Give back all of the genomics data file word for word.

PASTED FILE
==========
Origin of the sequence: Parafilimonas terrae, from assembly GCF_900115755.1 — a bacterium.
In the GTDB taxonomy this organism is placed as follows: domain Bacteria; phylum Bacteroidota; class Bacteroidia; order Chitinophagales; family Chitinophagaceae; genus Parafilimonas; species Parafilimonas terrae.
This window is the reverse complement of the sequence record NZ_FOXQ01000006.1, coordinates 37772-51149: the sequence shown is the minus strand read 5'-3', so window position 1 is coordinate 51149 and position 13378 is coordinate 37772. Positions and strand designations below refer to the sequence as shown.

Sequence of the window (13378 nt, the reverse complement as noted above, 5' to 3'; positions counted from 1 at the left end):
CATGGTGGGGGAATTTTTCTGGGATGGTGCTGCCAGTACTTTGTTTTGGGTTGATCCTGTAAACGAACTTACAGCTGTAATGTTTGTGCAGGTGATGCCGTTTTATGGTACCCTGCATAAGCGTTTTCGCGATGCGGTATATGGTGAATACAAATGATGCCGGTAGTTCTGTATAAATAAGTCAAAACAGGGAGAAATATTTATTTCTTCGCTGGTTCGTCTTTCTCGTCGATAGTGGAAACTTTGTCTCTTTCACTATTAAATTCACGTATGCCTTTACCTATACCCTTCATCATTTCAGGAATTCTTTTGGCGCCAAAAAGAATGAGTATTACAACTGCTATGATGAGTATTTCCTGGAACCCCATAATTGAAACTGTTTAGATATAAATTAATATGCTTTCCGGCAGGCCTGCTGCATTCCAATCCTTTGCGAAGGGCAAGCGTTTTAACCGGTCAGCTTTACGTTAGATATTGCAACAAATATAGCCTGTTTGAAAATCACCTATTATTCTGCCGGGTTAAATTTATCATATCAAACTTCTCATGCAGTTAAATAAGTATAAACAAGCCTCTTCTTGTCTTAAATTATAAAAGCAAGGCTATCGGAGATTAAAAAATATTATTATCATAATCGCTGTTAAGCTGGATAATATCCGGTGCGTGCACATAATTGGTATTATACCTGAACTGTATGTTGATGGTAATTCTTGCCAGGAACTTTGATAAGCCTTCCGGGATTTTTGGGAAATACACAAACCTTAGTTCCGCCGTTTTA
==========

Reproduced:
Origin of the sequence: Parafilimonas terrae, from assembly GCF_900115755.1 — a bacterium.
In the GTDB taxonomy this organism is placed as follows: domain Bacteria; phylum Bacteroidota; class Bacteroidia; order Chitinophagales; family Chitinophagaceae; genus Parafilimonas; species Parafilimonas terrae.
This window is the reverse complement of the sequence record NZ_FOXQ01000006.1, coordinates 37772-51149: the sequence shown is the minus strand read 5'-3', so window position 1 is coordinate 51149 and position 13378 is coordinate 37772. Positions and strand designations below refer to the sequence as shown.

Sequence of the window (13378 nt, the reverse complement as noted above, 5' to 3'; positions counted from 1 at the left end):
CATGGTGGGGGAATTTTTCTGGGATGGTGCTGCCAGTACTTTGTTTTGGGTTGATCCTGTAAACGAACTTACAGCTGTAATGTTTGTGCAGGTGATGCCGTTTTATGGTACCCTGCATAAGCGTTTTCGCGATGCGGTATATGGTGAATACAAATGATGCCGGTAGTTCTGTATAAATAAGTCAAAACAGGGAGAAATATTTATTTCTTCGCTGGTTCGTCTTTCTCGTCGATAGTGGAAACTTTGTCTCTTTCACTATTAAATTCACGTATGCCTTTACCTATACCCTTCATCATTTCAGGAATTCTTTTGGCGCCAAAAAGAATGAGTATTACAACTGCTATGATGAGTATTTCCTGGAACCCCATAATTGAAACTGTTTAGATATAAATTAATATGCTTTCCGGCAGGCCTGCTGCATTCCAATCCTTTGCGAAGGGCAAGCGTTTTAACCGGTCAGCTTTACGTTAGATATTGCAACAAATATAGCCTGTTTGAAAATCACCTATTATTCTGCCGGGTTAAATTTATCATATCAAACTTCTCATGCAGTTAAATAAGTATAAACAAGCCTCTTCTTGTCTTAAATTATAAAAGCAAGGCTATCGGAGATTAAAAAATATTATTATCATAATCGCTGTTAAGCTGGATAATATCCGGTGCGTGCACATAATTGGTATTATACCTGAACTGTATGTTGATGGTAATTCTTGCCAGGAACTTTGATAAGCCTTCCGGGATTTTTGGGAAATACACAAACCTTAGTTCCGCCGTTTTA